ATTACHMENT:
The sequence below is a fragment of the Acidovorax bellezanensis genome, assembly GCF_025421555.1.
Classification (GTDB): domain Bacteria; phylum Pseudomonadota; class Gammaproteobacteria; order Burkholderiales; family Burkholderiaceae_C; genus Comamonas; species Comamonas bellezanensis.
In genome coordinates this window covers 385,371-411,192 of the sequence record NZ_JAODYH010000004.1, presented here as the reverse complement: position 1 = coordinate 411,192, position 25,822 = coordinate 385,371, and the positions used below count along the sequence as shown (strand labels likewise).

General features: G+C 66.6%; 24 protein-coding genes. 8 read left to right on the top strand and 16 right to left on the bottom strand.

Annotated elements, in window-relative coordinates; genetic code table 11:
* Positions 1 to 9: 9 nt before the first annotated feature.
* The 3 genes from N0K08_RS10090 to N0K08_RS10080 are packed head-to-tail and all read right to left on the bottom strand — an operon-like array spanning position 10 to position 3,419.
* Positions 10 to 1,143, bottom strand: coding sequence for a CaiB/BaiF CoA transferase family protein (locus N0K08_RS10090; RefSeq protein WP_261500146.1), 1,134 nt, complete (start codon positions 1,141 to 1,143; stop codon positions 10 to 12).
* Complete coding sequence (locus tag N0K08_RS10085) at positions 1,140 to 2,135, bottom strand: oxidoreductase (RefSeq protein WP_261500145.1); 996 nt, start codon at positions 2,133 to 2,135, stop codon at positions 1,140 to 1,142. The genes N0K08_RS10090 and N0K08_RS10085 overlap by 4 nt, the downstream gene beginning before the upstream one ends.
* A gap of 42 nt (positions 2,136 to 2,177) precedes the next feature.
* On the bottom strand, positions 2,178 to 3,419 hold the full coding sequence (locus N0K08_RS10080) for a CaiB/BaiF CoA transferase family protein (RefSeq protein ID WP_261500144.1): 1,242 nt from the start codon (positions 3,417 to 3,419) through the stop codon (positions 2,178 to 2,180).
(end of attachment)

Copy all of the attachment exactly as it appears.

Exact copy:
The sequence below is a fragment of the Acidovorax bellezanensis genome, assembly GCF_025421555.1.
Classification (GTDB): domain Bacteria; phylum Pseudomonadota; class Gammaproteobacteria; order Burkholderiales; family Burkholderiaceae_C; genus Comamonas; species Comamonas bellezanensis.
In genome coordinates this window covers 385,371-411,192 of the sequence record NZ_JAODYH010000004.1, presented here as the reverse complement: position 1 = coordinate 411,192, position 25,822 = coordinate 385,371, and the positions used below count along the sequence as shown (strand labels likewise).

General features: G+C 66.6%; 24 protein-coding genes. 8 read left to right on the top strand and 16 right to left on the bottom strand.

Annotated elements, in window-relative coordinates; genetic code table 11:
* Positions 1 to 9: 9 nt before the first annotated feature.
* The 3 genes from N0K08_RS10090 to N0K08_RS10080 are packed head-to-tail and all read right to left on the bottom strand — an operon-like array spanning position 10 to position 3,419.
* Positions 10 to 1,143, bottom strand: coding sequence for a CaiB/BaiF CoA transferase family protein (locus N0K08_RS10090; RefSeq protein WP_261500146.1), 1,134 nt, complete (start codon positions 1,141 to 1,143; stop codon positions 10 to 12).
* Complete coding sequence (locus tag N0K08_RS10085) at positions 1,140 to 2,135, bottom strand: oxidoreductase (RefSeq protein WP_261500145.1); 996 nt, start codon at positions 2,133 to 2,135, stop codon at positions 1,140 to 1,142. The genes N0K08_RS10090 and N0K08_RS10085 overlap by 4 nt, the downstream gene beginning before the upstream one ends.
* A gap of 42 nt (positions 2,136 to 2,177) precedes the next feature.
* On the bottom strand, positions 2,178 to 3,419 hold the full coding sequence (locus N0K08_RS10080) for a CaiB/BaiF CoA transferase family protein (RefSeq protein ID WP_261500144.1): 1,242 nt from the start codon (positions 3,417 to 3,419) through the stop codon (positions 2,178 to 2,180).